American Samoa Gov’t; Savage v.

JASON SAVAGE, et. al., Plaintiff,

v.

GOVERNMENT OF AMERICAN SAMOA,
et. al., Defendants.

High Court of American Samoa
Trial Division

CA No. 83-82

June 7, 1983

_________

Protection from a known and inherently dangerous condition is an operational rather than a discretionary function for which government has no sovereign immunity under statute. Neither may government avail itself 0œœ sovereign immunity when acting in a proprietary capacity, as in the rental of housing to its employees.

GARDNER, Chief Justice.

Jason Savage, age 5, a resident of the public housing enclave at Tafuna, was attacked and severely bitten by a stray dog bearing the improbable name of Tweeter. Through his guardian ad litem he seeks damages from the Government of American Samoa for his injuries. Before discussing the facts of this case or the applicable law, we must paint, in broad strokes, a background of the canine situation in this territory and particularly in the Tafuna Governmental Housing tract.

THE DOGS OF AMERICAN SAMOA

There are few places on this earth which suffer more than American Samoa from an oversupply of man's so-called friend, the dog. Untold thousands of dogs roam the territory. Some are strays, some have a vague claim to ownership by a human being, a tiny fraction are actually licensed and registered. Almost without exception they are mongrels--scrawny, emaciated, mangy, in-bred, flea-bitten, diseased. Sophisticated world [1ASR2d103] travelers usually refer to the dogs of Mexico and China as the worst looking dogs in the world. Compared to the dogs of American Samoa, the dogs of Mexico and China could qualify as best of their class at Madison Square Garden.

The territory has no leash law. It has a singularly ineffective and widely ignored license law (sections 25.1607 & 27.0243 ASCA) and a peculiar stray dog control law (section 25.0301, et seq. American Samoa Administrative Code) of which more later. As a result, large numbers of dogs, usually in groups or packs, roam the territory at will, fighting, frolicking, fornicating, barking, snarling, and during a full moon, howling either in unison or singly. All of this, standing by itself, is a nuisance. However, a more ominous result of this bulging canine population is an awesome number of attacks by dogs on human beings, usually small children. For example, during the fiscal year 1982, 215 dog bites were recorded at the LBJ Tropical Medical Center. Such a number of bites is shocking considering that the territory only has a population of 32,000. That is almost one dog bite for every 150 people. Obviously this statistic is but a tip of the iceberg as only severe bites would ordinarily require medical attention.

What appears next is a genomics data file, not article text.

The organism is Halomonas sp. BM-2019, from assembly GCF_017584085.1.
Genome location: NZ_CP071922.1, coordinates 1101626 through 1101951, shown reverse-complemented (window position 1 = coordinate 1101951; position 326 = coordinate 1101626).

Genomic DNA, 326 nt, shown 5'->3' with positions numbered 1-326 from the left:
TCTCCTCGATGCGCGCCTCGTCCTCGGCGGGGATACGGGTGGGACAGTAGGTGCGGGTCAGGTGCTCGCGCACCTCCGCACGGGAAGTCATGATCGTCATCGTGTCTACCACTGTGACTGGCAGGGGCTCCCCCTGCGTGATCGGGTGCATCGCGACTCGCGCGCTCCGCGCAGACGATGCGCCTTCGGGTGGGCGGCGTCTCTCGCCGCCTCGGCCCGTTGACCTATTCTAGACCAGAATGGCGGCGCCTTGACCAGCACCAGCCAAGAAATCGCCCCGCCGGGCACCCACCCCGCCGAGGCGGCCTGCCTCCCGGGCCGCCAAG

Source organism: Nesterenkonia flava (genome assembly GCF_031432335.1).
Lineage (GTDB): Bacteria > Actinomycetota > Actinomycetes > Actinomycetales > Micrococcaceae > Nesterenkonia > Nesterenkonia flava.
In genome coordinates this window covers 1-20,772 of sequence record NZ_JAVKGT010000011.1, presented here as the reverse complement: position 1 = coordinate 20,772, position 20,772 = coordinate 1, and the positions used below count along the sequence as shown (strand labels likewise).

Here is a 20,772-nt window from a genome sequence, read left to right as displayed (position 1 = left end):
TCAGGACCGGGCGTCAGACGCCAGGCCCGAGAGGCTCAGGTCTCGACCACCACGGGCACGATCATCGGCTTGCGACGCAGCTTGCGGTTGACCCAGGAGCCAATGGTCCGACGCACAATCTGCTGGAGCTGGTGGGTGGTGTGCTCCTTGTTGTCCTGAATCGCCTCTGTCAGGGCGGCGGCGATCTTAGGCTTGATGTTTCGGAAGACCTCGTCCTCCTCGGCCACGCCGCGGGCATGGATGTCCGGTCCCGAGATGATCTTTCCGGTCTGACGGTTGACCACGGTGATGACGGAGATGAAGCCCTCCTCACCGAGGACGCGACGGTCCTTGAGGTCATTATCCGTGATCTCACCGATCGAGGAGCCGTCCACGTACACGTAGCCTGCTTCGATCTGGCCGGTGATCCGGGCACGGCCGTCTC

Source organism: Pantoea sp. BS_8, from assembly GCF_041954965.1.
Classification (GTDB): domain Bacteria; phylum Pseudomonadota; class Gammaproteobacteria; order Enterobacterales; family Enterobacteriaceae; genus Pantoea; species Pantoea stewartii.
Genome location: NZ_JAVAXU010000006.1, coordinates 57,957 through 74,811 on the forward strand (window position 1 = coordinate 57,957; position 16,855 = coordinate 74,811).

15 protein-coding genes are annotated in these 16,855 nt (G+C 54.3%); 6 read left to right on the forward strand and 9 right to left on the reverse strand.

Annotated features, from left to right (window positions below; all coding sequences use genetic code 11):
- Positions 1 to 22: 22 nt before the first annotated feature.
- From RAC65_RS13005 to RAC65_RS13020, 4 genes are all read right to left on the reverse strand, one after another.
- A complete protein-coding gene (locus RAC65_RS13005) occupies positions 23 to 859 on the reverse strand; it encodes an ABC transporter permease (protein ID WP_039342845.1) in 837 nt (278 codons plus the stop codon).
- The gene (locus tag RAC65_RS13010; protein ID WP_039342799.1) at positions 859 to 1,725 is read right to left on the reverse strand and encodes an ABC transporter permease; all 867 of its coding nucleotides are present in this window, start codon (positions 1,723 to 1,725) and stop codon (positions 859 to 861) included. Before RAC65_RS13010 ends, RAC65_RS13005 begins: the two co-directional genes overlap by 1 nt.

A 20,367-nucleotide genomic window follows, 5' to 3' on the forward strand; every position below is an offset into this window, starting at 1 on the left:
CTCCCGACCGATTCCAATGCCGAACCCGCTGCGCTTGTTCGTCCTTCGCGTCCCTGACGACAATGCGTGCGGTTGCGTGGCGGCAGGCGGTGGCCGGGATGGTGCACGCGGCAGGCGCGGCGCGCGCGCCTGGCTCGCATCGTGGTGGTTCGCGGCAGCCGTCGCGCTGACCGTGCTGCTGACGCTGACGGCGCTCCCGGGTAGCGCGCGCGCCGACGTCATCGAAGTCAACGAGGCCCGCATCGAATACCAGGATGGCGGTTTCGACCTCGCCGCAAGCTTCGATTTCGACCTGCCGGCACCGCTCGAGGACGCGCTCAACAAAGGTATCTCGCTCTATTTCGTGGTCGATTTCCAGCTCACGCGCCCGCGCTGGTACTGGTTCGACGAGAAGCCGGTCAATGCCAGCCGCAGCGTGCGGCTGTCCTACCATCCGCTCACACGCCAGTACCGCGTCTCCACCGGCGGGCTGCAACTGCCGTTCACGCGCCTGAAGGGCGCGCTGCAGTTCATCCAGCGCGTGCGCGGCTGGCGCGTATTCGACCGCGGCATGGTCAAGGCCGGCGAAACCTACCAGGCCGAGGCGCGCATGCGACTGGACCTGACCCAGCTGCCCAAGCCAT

In other words, the dog situation in American Samoa is a disgrace. (1)

THE STRAY DOG ERADICATION AND CONTROL COMMISSION

The Governmental answer to the over-abundance of dogs in the stray dog eradication and control commission. This commission consists of a steering committee which in turn consists of the Secretary of Samoan Affairs, the three District Governors, the Commission of Public Safety, the Director of Public Health and the Veterinarian, plus the County Chiefs of each county, the Pulenu'u of each village, two public health employees, and two police officers. (2)

Through no fault of the court the record in this case is a little hazy as to the activities of this commission. When a subpoena duces tecum was served on the custodian of records, Office of Samoan Affairs, for records of dog bites, her superior advised her to disobey the subpoena. It was only after the court dispatched the marshal with instructions to bring the custodian to court, in custody or otherwise, that she did appear. A similar subpoena to the custodian of records, Department of Public Safety, for their records of dog bites was equally unproductive. That individual reported he was "on leave" the day of the trial. One cannot but be suspicious of the curtain of silence cast by these two governmental agencies over the subject of dog bites. (Apparently, dog bites are a touchy subject with the Secretary of Samoan Affairs and the Department of Public Safety.) Nevertheless, Malua Hunkin, Acting Commissioner of the Department of Public Safety, did graciously and voluntarily come to court and testify although he knew nothing of the department's records in this respect. It is from his testimony and that of the lady from the Office of Samoan Affairs that a rough, inadequate, and sketchy picture of the dog control situation in American Samoa can be patched together. [1ASR2d104]